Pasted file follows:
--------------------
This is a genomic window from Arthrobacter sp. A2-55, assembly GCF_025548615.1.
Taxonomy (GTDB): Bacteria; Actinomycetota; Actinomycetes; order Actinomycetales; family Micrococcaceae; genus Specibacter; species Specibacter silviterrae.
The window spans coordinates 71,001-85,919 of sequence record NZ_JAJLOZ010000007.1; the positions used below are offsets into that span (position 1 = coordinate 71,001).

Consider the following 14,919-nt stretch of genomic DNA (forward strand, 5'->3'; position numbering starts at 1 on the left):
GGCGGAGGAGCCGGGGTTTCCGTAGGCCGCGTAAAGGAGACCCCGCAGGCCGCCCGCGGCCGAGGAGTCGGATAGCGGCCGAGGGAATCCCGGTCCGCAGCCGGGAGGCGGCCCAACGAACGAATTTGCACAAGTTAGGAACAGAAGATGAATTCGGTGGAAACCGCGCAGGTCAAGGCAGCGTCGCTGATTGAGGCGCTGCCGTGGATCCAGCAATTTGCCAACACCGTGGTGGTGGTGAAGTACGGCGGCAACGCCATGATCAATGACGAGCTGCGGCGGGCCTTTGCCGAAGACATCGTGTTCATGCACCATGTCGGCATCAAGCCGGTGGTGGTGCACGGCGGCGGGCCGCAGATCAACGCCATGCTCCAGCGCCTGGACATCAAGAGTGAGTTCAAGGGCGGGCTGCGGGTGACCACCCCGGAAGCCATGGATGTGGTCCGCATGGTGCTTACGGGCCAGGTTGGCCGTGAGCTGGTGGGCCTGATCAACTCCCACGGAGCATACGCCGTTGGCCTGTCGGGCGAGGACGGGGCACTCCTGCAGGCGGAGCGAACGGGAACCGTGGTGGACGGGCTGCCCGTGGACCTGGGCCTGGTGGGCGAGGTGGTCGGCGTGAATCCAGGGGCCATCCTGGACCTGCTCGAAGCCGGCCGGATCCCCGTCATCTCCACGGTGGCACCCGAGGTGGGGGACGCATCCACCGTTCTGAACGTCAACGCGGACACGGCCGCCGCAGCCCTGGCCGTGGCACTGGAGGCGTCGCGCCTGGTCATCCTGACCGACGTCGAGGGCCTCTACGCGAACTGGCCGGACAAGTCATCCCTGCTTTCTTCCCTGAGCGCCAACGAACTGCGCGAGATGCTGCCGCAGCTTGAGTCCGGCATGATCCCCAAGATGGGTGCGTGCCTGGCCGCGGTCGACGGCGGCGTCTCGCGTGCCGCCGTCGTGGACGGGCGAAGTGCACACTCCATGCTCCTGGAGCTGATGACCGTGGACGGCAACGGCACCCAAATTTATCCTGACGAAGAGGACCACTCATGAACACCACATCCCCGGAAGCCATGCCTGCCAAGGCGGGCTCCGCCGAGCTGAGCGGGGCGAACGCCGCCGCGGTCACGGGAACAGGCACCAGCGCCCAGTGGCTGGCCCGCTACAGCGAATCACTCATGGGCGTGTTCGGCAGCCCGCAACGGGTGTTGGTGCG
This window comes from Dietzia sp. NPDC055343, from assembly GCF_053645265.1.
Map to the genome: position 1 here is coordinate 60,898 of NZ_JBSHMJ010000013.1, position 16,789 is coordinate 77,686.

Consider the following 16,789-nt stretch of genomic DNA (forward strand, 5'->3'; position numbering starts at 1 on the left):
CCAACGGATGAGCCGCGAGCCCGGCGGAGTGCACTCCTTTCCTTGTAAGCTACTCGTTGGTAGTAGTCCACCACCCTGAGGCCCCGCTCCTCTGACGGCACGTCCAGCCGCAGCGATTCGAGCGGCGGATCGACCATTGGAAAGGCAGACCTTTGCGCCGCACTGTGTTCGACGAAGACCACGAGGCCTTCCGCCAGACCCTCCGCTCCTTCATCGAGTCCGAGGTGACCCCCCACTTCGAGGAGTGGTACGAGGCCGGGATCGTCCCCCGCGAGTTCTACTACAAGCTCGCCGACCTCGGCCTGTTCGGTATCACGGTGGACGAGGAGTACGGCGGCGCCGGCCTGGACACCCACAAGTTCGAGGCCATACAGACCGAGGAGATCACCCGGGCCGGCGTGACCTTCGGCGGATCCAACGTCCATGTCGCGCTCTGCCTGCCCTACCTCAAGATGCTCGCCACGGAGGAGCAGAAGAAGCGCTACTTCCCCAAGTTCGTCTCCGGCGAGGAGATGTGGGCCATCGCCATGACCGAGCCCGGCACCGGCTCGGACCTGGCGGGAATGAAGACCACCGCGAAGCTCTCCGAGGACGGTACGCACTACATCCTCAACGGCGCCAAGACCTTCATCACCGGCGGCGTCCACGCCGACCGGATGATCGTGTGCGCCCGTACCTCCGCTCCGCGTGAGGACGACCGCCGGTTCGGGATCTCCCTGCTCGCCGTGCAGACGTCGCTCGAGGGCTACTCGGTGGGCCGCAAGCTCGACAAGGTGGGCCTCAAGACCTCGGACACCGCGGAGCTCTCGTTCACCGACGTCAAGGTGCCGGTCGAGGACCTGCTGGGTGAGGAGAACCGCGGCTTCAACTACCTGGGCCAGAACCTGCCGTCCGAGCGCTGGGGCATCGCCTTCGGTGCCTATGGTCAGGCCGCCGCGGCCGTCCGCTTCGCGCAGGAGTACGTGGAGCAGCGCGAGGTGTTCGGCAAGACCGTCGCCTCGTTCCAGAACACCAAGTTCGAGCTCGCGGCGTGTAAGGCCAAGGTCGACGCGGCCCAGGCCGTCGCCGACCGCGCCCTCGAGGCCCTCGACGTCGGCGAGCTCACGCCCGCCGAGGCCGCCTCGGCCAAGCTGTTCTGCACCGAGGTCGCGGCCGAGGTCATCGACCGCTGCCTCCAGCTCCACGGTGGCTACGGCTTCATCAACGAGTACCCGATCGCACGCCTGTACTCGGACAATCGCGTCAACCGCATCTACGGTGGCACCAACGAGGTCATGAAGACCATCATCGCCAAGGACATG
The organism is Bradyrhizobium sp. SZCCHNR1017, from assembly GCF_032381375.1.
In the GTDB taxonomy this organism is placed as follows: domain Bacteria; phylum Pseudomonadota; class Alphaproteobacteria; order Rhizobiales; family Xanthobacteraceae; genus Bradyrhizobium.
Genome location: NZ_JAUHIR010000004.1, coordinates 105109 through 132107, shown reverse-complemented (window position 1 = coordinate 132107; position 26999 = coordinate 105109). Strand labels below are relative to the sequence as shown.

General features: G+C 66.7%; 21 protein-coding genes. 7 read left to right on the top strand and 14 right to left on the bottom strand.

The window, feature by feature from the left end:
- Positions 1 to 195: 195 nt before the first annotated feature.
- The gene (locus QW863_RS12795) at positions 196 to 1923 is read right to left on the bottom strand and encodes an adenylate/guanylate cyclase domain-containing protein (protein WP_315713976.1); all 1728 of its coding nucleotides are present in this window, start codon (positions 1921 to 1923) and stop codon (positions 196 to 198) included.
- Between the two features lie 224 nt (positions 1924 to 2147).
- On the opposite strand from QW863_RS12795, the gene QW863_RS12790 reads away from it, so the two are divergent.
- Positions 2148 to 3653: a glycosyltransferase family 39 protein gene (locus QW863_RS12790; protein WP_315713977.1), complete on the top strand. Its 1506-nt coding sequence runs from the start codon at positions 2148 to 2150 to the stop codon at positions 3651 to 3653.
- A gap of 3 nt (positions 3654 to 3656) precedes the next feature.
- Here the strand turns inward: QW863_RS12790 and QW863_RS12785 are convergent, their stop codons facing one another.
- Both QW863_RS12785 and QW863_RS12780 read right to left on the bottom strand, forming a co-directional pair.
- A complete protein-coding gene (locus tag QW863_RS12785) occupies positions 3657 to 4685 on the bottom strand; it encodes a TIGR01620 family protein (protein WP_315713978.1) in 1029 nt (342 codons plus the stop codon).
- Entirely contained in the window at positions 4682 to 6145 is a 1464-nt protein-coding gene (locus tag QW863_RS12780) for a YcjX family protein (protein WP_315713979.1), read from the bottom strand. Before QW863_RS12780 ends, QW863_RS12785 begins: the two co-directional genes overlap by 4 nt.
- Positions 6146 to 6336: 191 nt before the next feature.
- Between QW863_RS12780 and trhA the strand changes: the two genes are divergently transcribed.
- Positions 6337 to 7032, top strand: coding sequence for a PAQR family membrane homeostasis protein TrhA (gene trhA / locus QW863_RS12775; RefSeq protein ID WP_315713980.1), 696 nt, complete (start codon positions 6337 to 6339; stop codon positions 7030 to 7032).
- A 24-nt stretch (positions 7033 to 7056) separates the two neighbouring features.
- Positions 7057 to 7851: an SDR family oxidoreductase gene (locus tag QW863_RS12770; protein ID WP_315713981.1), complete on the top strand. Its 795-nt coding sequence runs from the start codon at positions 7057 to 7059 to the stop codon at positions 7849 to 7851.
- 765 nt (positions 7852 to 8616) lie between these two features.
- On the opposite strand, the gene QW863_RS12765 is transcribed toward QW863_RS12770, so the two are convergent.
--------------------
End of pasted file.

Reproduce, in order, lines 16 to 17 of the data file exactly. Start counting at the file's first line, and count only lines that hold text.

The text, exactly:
- The gene (locus QW863_RS12795) at positions 196 to 1923 is read right to left on the bottom strand and encodes an adenylate/guanylate cyclase domain-containing protein (protein WP_315713976.1); all 1728 of its coding nucleotides are present in this window, start codon (positions 1921 to 1923) and stop codon (positions 196 to 198) included.
- Between the two features lie 224 nt (positions 1924 to 2147).